I consider myself an average modeler. Really! But I have been surrounded by world-class modelers almost my entire adult life, and I do consider myself smart, so I’ve learned things. I have been in close encounters of the fourth kind with the likes of Dave Platt, Bob Violett, Denny DeWeese, Jerry Caudle, and Bob Curry, and I soaked up their techniques like a piece of tissue on a razor cut. Funny, I remember one time in 1984 when I invited Dave and Bob to a Christmas party. After a couple of toddies, I walked them into my workshop and unveiled my brand-spanking-new Ki-61 Tony — my best effort to date. Both looked at me and said, almost in unison, “You know you’re gonna have to repaint that thing, don’t you?” And I did! So enough of the prelude, let’s get on with the main attraction.
One of the most obvious enhancements that can be done to a scale model is adding panel lines and some sort of rivet detail. I know that some go giant steps further and add screw heads and assorted other fasteners, but to make a basic model perk up, adding just those panel lines and rivets can do wonders. I have given this a lot of thought, meaning, how to make the explanation as simple as possible, because, it really is simple! The two techniques go hand in hand, but to do it correctly, the panel lines should be done first. We’ll use the wing as an example but the same procedures will be applied to the fuselage and tail group.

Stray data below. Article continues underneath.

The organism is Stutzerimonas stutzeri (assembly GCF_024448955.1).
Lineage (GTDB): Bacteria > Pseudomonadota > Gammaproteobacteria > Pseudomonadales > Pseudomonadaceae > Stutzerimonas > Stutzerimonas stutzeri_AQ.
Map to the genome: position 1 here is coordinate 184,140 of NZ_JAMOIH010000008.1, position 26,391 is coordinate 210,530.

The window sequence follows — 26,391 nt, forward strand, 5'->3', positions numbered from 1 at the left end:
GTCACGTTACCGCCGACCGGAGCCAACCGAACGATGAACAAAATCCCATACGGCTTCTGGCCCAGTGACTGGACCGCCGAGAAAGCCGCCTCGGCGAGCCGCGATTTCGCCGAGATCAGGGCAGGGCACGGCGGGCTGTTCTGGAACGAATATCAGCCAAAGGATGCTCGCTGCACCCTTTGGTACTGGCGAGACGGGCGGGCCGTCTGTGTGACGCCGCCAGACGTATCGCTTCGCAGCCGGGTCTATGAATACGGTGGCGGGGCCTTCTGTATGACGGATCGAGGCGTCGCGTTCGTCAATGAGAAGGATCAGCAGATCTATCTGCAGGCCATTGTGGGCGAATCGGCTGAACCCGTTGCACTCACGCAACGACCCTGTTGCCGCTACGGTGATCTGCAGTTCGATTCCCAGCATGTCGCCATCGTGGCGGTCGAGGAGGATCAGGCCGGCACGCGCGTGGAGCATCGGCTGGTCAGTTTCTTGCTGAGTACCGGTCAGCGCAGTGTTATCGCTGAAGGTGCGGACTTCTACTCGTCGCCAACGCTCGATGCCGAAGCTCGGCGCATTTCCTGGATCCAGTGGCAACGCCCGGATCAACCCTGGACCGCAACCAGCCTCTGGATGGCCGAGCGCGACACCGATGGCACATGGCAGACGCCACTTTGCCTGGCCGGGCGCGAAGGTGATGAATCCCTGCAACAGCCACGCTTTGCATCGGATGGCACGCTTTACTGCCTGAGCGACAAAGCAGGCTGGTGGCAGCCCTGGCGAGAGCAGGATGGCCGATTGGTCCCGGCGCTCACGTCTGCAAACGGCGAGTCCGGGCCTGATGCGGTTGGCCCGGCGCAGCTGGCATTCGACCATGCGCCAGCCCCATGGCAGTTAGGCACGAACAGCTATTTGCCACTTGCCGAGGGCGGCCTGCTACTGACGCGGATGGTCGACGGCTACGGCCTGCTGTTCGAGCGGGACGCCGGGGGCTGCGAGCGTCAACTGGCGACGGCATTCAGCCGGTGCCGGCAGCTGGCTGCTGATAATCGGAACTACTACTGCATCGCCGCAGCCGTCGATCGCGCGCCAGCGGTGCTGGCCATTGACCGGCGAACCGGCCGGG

Of course, your finished model will only be as good as your documentation. Be sure to get scale drawings before starting!
A good-looking, detailed surface begins with using good-quality primers.